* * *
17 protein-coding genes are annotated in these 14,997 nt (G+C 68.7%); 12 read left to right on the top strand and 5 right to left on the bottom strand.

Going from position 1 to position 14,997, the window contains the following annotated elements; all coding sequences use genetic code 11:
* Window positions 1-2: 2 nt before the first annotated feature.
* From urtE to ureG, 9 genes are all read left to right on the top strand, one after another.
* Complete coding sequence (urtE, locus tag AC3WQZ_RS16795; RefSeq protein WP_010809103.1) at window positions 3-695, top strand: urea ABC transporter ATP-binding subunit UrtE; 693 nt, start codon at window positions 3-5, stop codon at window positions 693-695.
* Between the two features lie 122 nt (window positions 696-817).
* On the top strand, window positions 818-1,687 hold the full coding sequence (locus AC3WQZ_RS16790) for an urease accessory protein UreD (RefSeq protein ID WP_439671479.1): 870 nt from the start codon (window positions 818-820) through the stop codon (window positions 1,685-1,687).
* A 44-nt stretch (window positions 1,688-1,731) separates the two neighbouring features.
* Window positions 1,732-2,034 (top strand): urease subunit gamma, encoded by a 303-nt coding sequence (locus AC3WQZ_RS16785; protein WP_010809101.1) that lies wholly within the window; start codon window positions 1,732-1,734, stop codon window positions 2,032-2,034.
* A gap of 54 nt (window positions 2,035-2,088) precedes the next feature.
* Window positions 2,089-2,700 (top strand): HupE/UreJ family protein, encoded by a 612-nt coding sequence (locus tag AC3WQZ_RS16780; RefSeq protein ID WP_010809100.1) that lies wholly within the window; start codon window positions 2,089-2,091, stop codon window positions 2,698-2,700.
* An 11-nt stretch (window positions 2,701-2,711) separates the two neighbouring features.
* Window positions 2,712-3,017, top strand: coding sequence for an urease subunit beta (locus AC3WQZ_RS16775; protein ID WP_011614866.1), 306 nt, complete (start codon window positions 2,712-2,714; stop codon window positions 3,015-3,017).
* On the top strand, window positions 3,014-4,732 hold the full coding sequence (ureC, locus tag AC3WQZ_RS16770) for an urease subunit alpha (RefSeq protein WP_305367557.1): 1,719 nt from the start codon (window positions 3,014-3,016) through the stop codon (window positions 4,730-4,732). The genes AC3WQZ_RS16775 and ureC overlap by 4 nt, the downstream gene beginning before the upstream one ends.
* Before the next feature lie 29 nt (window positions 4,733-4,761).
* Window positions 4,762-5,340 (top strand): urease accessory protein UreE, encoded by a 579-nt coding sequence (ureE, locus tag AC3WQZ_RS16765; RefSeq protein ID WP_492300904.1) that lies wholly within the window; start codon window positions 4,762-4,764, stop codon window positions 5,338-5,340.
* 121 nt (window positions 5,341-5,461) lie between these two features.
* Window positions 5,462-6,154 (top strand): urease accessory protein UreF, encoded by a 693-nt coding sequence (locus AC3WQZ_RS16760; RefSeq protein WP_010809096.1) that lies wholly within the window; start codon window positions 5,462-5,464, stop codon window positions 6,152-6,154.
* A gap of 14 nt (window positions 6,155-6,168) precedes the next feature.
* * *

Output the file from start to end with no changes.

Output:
17 protein-coding genes are annotated in these 14,997 nt (G+C 68.7%); 12 read left to right on the top strand and 5 right to left on the bottom strand.

Going from position 1 to position 14,997, the window contains the following annotated elements; all coding sequences use genetic code 11:
* Window positions 1-2: 2 nt before the first annotated feature.
* From urtE to ureG, 9 genes are all read left to right on the top strand, one after another.
* Complete coding sequence (urtE, locus tag AC3WQZ_RS16795; RefSeq protein WP_010809103.1) at window positions 3-695, top strand: urea ABC transporter ATP-binding subunit UrtE; 693 nt, start codon at window positions 3-5, stop codon at window positions 693-695.
* Between the two features lie 122 nt (window positions 696-817).
* On the top strand, window positions 818-1,687 hold the full coding sequence (locus AC3WQZ_RS16790) for an urease accessory protein UreD (RefSeq protein ID WP_439671479.1): 870 nt from the start codon (window positions 818-820) through the stop codon (window positions 1,685-1,687).
* A 44-nt stretch (window positions 1,688-1,731) separates the two neighbouring features.
* Window positions 1,732-2,034 (top strand): urease subunit gamma, encoded by a 303-nt coding sequence (locus AC3WQZ_RS16785; protein WP_010809101.1) that lies wholly within the window; start codon window positions 1,732-1,734, stop codon window positions 2,032-2,034.
* A gap of 54 nt (window positions 2,035-2,088) precedes the next feature.
* Window positions 2,089-2,700 (top strand): HupE/UreJ family protein, encoded by a 612-nt coding sequence (locus tag AC3WQZ_RS16780; RefSeq protein ID WP_010809100.1) that lies wholly within the window; start codon window positions 2,089-2,091, stop codon window positions 2,698-2,700.
* An 11-nt stretch (window positions 2,701-2,711) separates the two neighbouring features.
* Window positions 2,712-3,017, top strand: coding sequence for an urease subunit beta (locus AC3WQZ_RS16775; protein ID WP_011614866.1), 306 nt, complete (start codon window positions 2,712-2,714; stop codon window positions 3,015-3,017).
* On the top strand, window positions 3,014-4,732 hold the full coding sequence (ureC, locus tag AC3WQZ_RS16770) for an urease subunit alpha (RefSeq protein WP_305367557.1): 1,719 nt from the start codon (window positions 3,014-3,016) through the stop codon (window positions 4,730-4,732). The genes AC3WQZ_RS16775 and ureC overlap by 4 nt, the downstream gene beginning before the upstream one ends.
* Before the next feature lie 29 nt (window positions 4,733-4,761).
* Window positions 4,762-5,340 (top strand): urease accessory protein UreE, encoded by a 579-nt coding sequence (ureE, locus tag AC3WQZ_RS16765; RefSeq protein ID WP_492300904.1) that lies wholly within the window; start codon window positions 4,762-4,764, stop codon window positions 5,338-5,340.
* 121 nt (window positions 5,341-5,461) lie between these two features.
* Window positions 5,462-6,154 (top strand): urease accessory protein UreF, encoded by a 693-nt coding sequence (locus AC3WQZ_RS16760; RefSeq protein WP_010809096.1) that lies wholly within the window; start codon window positions 5,462-5,464, stop codon window positions 6,152-6,154.
* A gap of 14 nt (window positions 6,155-6,168) precedes the next feature.